Host Jess Overton is joined by Martin Lancee, who's responsible for developing and executing the company's on-device marketing strategy to accelerate mobile growth.
They discuss LinkedIn's approach to preload marketing, the company's plans to capture new audiences, and tips for other apps looking to invest in preload marketing.
Listen here or read the highlights below.
The benefits of preloads
"Preloads is both a distribution play to ensure that many people around the world, not just in the developed world can find your app, in addition to decreasing the friction in the app install advertising funnel. The majority of users after they click on an advertisement will drop when they have to install the app from the Google Play Store. Preloads effectively removes this, because people will automatically go into the app".
Brand awareness or LTV focused?
"It's still hyper-focused on LTVs mostly because the preload program is also being compared in terms of effectiveness and ROI positivity with our paid advertising campaigns. And that team is also doing a phenomenal job."
Capturing new audiences: Push and pull
"As a platform we've traditionally seen a lot of success in the category that we would call "knowledge workers", for example, anyone with a college degree, typically people in sales, software, engineering, consultancy, et cetera.
However, we now see a lot of value as well for what we call "first line workers". This could be Walmart associates, Starbucks baristas, people working a first-line refill job. And we want to make sure that we're a very inclusive platform. So all the product features we built, the first question we ask is, is this inclusive to everyone in the global workforce?
It's both push and pull in the sense that from a push perspective, we do just organically find First Line workers, finding out the value of the platform of LinkedIn and building their skills by using LinkedIn learning. We have many free courses on LinkedIn Learning so people can better understand how to apply for a job, how to build your resume, your profile, et cetera.
On the pull factor we were also just practically working to understand, okay, how can we accelerate this? And how can we become even more valuable to first line workers? Because there's just a ton of demand in that space in general. It's really exciting. It's actually the biggest internal motivator for me to get up and really enjoy my work, because naturally I think there's an organic fit between First Line workers, emerging markets and Androids.
So from a growth perspective, that's really also where LinkedIn has the majority of its growth, outside of knowledge workers in the developed world. And I'll be hyper-focused on making sure that we continue to grow in the first-line worker front."
Measuring the success of on-device marketing
"We are focused mostly on sign ups and sign ins. So when those smartphone customers actually find value in either signing up and start using our platform. We also measure retention of new users, and look at existing members, maybe for the first time signing into the app.
The user might only use us on desktop. We see a lot of value from that. And that's important also as a total percentage of number of preloads to understand that it's valuable for that Android OEMs users in general, we want to make sure we're above a certain percentage of those people actually finding value of having that preload on their phone."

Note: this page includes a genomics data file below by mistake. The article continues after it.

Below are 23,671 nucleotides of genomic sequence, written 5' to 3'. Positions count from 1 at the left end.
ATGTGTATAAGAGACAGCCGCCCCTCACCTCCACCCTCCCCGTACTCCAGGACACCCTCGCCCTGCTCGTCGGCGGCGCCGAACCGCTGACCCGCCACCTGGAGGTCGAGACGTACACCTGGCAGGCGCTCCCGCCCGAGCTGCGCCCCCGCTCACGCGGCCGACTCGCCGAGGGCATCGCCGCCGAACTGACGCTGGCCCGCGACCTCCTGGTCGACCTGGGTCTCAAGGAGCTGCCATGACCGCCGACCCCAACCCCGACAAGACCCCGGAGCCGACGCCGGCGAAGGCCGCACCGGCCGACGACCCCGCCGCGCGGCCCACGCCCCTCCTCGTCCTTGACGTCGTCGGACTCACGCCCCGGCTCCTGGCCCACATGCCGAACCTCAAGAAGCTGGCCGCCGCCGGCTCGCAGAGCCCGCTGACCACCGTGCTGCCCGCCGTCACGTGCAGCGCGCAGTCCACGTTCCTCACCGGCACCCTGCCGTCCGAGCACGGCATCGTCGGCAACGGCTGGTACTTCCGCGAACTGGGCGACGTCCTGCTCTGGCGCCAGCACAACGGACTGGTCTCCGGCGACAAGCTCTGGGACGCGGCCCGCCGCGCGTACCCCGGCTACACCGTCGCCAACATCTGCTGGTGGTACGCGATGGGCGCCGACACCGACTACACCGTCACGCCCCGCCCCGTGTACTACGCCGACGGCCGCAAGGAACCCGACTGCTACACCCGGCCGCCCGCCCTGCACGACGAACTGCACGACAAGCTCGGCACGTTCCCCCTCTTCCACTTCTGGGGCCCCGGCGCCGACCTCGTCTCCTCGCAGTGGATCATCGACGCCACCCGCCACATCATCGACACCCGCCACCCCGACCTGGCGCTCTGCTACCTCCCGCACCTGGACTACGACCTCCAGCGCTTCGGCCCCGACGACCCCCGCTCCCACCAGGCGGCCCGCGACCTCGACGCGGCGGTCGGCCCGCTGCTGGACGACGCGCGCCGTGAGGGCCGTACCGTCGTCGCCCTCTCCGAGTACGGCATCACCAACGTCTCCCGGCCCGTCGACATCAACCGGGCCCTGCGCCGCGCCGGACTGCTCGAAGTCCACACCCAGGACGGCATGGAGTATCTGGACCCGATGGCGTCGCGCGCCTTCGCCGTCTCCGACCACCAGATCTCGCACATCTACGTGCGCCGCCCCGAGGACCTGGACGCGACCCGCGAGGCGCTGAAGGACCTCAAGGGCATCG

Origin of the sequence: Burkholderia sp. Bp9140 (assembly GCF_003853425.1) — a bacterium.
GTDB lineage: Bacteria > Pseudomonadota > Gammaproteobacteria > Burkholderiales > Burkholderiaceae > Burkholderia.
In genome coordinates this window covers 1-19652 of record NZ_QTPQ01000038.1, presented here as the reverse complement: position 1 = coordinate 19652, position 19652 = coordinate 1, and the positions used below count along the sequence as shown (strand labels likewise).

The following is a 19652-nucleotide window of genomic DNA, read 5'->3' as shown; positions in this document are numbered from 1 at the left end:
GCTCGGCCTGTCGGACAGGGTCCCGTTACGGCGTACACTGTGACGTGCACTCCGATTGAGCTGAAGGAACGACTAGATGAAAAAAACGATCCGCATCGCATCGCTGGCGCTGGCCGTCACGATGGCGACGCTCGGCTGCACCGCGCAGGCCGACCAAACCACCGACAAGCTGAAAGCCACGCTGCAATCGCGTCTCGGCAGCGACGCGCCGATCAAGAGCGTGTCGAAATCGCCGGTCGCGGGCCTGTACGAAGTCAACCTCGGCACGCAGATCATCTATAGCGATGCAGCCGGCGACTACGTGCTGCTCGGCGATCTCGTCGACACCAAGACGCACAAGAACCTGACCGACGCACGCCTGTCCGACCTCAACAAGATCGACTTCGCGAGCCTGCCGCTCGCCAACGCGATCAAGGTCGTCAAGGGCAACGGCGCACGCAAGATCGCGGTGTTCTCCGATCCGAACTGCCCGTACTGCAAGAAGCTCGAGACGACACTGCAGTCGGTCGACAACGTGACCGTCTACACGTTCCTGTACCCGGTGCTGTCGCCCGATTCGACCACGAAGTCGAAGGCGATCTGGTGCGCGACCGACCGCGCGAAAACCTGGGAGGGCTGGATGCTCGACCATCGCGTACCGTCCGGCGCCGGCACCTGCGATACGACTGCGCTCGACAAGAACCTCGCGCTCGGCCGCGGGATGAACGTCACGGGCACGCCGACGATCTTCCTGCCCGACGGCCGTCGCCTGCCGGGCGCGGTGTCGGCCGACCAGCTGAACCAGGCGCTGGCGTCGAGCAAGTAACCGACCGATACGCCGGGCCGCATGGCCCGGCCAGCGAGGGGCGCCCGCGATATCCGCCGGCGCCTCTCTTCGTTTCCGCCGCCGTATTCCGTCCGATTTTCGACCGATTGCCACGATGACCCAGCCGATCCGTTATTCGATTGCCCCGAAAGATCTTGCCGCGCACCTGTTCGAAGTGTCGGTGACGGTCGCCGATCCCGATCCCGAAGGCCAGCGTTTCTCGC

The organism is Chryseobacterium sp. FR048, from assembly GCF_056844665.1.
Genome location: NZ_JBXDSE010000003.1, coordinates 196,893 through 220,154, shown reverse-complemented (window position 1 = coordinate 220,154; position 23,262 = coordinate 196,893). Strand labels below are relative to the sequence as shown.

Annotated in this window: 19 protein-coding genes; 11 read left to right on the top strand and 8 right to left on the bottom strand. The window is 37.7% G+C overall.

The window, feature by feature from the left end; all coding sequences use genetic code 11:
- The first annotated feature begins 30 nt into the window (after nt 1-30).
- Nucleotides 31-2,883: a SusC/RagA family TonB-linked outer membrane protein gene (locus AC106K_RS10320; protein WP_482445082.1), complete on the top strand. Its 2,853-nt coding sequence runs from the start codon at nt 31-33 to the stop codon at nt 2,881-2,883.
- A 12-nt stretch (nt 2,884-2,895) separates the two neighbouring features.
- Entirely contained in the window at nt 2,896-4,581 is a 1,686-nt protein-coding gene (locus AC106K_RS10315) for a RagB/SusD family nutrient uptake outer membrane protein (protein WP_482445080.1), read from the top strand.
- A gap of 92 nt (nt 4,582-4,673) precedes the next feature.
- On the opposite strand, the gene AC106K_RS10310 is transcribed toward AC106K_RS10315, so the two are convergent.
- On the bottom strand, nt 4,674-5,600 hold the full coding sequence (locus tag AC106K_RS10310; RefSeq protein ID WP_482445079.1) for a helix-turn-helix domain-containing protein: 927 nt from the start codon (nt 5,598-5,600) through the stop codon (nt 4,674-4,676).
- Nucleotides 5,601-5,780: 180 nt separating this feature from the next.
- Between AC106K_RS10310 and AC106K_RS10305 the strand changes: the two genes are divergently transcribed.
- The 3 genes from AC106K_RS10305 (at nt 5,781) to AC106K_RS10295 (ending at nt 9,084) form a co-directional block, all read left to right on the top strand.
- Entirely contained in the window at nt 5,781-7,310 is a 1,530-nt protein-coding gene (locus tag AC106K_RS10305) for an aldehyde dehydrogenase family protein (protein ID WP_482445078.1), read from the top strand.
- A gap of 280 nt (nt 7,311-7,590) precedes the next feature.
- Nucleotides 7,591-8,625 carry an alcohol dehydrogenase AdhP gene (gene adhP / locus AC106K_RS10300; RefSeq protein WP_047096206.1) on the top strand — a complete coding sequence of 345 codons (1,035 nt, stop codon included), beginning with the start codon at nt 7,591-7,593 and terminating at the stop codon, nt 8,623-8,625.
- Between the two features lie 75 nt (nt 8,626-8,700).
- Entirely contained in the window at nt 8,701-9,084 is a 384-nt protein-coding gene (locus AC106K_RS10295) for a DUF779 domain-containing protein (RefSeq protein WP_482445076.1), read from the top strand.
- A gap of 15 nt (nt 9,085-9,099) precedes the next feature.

Tips for getting started with on-device marketing
"I think since it's quite challenging to build partnerships directly with Android OEMs, I'd first launch a test with you, with ironSource.
You're a company who has a stellar team working in this space and have great insights to share. So I think that's how I would start. You can get a test up and running in a couple of weeks, whereas you cannot really test a direct deal with an Android OEM.
"I think since it's quite challenging to build partnerships directly with Android OEMs, I'd first launch a test with you, with ironSource."
- Martin Lancee, Strategy and Business Development, Growth at LinkedIn
It's very complex to manage. Those deals will take about at least three months, probably up to nine in order to build that trust, potential visits to their headquarters in Asia and then it will take another three to six months before you're actually preloaded on the device and see any sort of returns.
In addition, it's really important to work with your other growth teams, specifically advertising.
Let's say you do a deal with Xiaomi. And now all of a sudden you're on many millions of devices in India, then your paid marketing team needs to shift into spending more in other markets than India so you don't cannibalize.
On the other hand, you could build the case to say because you're preloaded in India, and if you have high enough LTVs, the cannibalization doesn't matter. And you effectively increase the advertising campaign efficiency because you remove that frictional step, when someone clicks on an ad, goes into the Google play store to install the app, and there's a massive drop off. Instead, now they go immediately into your app."
The case for preloads: App functionality over size
"It [the case for preload marketing] might not be so much a question of the size of the company. It might be more a question of the functionality of the app. For example, if you have an app that is valuable to the users of that smartphone and it doesn't compete with any other app that is either installed by Google or another partnership or preload partnership that that partner has - then you have a case for investing in preload marketing.
And easiest way to scale is obviously start with you (ironSource)."